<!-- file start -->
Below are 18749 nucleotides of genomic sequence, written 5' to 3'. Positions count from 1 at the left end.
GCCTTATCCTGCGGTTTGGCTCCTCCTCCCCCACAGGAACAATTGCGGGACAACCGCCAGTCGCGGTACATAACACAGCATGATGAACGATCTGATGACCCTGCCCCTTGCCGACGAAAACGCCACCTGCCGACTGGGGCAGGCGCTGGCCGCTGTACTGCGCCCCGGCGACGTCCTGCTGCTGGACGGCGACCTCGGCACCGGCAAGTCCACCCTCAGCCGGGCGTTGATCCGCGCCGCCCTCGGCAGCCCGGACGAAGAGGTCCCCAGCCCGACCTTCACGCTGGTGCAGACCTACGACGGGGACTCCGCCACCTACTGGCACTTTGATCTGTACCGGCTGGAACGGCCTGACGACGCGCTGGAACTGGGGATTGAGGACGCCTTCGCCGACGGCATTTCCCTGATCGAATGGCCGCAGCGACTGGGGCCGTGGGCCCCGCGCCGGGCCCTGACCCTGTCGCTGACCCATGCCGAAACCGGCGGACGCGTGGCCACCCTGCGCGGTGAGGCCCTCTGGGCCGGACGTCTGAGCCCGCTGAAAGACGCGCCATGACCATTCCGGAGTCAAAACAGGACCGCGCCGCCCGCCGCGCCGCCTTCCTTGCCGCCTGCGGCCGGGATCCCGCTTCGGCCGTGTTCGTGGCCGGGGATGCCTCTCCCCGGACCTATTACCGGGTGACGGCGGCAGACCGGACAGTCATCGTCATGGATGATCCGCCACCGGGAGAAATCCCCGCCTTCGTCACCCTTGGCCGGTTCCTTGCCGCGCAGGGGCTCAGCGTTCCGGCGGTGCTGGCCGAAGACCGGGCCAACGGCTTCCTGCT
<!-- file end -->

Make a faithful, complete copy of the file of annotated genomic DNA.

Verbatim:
Below are 18749 nucleotides of genomic sequence, written 5' to 3'. Positions count from 1 at the left end.
GCCTTATCCTGCGGTTTGGCTCCTCCTCCCCCACAGGAACAATTGCGGGACAACCGCCAGTCGCGGTACATAACACAGCATGATGAACGATCTGATGACCCTGCCCCTTGCCGACGAAAACGCCACCTGCCGACTGGGGCAGGCGCTGGCCGCTGTACTGCGCCCCGGCGACGTCCTGCTGCTGGACGGCGACCTCGGCACCGGCAAGTCCACCCTCAGCCGGGCGTTGATCCGCGCCGCCCTCGGCAGCCCGGACGAAGAGGTCCCCAGCCCGACCTTCACGCTGGTGCAGACCTACGACGGGGACTCCGCCACCTACTGGCACTTTGATCTGTACCGGCTGGAACGGCCTGACGACGCGCTGGAACTGGGGATTGAGGACGCCTTCGCCGACGGCATTTCCCTGATCGAATGGCCGCAGCGACTGGGGCCGTGGGCCCCGCGCCGGGCCCTGACCCTGTCGCTGACCCATGCCGAAACCGGCGGACGCGTGGCCACCCTGCGCGGTGAGGCCCTCTGGGCCGGACGTCTGAGCCCGCTGAAAGACGCGCCATGACCATTCCGGAGTCAAAACAGGACCGCGCCGCCCGCCGCGCCGCCTTCCTTGCCGCCTGCGGCCGGGATCCCGCTTCGGCCGTGTTCGTGGCCGGGGATGCCTCTCCCCGGACCTATTACCGGGTGACGGCGGCAGACCGGACAGTCATCGTCATGGATGATCCGCCACCGGGAGAAATCCCCGCCTTCGTCACCCTTGGCCGGTTCCTTGCCGCGCAGGGGCTCAGCGTTCCGGCGGTGCTGGCCGAAGACCGGGCCAACGGCTTCCTGCT